Each student, in teams of three or four, will lead four debates throughout the semester. This will consist of the team writing one, one page debate plan laying out the pro and con arguments and evidence for both sides of the debate. In addition, the student will choose two of the four debates and write a five page debate content paper. Debate content papers will stress clarity and grasp of research evidence on both sides of the issue and thus the understanding of the complexity of the issue. Also in each of these two student selected debates, each student will write a two page critique of each of the papers in a debate they are not in, and grade the debate and paper as a unity. The Professor will never grade these debate papers, but will write a summary critique of each person’s total course progression in the debate papers and student critiques. The professor’s critique will not be graded but will be given back to the students during the final period meeting. The final period will be devoted to analyzing the nature of the progression of the quality of the writing across the semester.


Laboratory Work and Paper:

All lab work will be reported in a 8-10 page formal research paper. Detailed specifications for this paper will come later.


Attendance In Class and Lab:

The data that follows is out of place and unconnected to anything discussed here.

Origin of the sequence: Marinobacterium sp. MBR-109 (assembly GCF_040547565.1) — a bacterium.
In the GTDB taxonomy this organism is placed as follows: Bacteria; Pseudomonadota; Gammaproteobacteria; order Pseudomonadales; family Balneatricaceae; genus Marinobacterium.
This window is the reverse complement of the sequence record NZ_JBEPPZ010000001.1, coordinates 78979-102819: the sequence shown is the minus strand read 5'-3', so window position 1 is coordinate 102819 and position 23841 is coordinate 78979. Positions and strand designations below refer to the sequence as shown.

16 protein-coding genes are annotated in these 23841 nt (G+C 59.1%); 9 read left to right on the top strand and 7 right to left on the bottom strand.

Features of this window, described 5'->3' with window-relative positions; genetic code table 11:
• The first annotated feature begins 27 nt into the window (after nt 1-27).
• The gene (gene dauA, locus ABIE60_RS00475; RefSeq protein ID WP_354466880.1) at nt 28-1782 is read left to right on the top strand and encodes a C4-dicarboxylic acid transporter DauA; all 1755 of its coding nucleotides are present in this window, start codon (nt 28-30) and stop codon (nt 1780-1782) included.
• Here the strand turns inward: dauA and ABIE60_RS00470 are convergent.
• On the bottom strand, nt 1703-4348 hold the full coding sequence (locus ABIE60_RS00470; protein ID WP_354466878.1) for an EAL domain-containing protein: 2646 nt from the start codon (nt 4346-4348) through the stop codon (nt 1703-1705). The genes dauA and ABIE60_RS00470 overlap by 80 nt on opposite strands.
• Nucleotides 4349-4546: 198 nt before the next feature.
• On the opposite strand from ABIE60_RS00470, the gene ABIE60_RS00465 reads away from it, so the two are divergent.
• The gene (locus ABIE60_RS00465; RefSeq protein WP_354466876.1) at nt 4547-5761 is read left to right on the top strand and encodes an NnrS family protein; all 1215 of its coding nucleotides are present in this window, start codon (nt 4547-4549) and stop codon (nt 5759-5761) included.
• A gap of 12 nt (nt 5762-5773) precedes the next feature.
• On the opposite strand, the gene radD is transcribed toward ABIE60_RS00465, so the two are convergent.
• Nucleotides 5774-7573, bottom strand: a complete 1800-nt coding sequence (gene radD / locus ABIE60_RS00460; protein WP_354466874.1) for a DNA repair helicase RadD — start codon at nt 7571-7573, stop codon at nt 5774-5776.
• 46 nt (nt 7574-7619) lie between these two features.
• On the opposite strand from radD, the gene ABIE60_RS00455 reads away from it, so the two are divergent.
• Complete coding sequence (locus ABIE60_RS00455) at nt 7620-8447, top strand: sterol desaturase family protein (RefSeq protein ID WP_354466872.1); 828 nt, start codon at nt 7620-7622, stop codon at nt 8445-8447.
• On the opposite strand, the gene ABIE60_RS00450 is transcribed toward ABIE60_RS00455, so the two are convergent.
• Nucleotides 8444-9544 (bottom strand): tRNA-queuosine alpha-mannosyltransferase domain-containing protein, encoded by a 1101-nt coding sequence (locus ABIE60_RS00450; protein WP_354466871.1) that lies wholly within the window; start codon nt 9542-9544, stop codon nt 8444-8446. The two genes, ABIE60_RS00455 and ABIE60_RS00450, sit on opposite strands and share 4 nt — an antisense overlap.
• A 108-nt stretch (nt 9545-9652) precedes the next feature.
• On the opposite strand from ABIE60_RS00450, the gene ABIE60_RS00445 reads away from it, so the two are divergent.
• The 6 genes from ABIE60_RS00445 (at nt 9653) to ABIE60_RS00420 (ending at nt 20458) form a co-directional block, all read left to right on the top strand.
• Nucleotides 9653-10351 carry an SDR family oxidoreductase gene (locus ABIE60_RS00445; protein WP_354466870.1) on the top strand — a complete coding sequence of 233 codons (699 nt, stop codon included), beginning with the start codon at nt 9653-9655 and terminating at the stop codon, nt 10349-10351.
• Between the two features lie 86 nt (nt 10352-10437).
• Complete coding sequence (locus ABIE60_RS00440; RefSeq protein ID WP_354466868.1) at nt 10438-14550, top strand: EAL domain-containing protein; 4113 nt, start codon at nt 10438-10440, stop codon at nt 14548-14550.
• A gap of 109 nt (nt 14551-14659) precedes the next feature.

This probably does not need to be said, but 100% attendance is essential in a participation oriented class. Missing more than 3 classes for non-valid reasons, or 1 lab for non-valid reasons will lower the course letter grade by 1 full letter. Valid excuses are those listed in the Catalogue on page 68.


Summary of Student Study Structure and Responsibilities:

  1. Prepare each of the 12 chapters in advance by carefully writing the questions for each chapter.
  2. Write 2 Debate Plans as a team, and conduct the same two debates.
  3. Write two Debate Content Papers and critique and grade another group’s set of Content Papers and Debate Participation..
  4. Do all the lab work, and write the Lab Paper.

Grading Anchors, Elaborated From Page 63 in the Catalogue:

A Outstanding and exceptional in every way. That which is above really good, solid college work.



B Clearly above the basic acceptable minimum, but not distinguished by totally exceptional work in all ways



C Basis acceptable minimum college work, good but incomplete in a number of ways



D Passing for all-college standards, not acceptable in the major as passing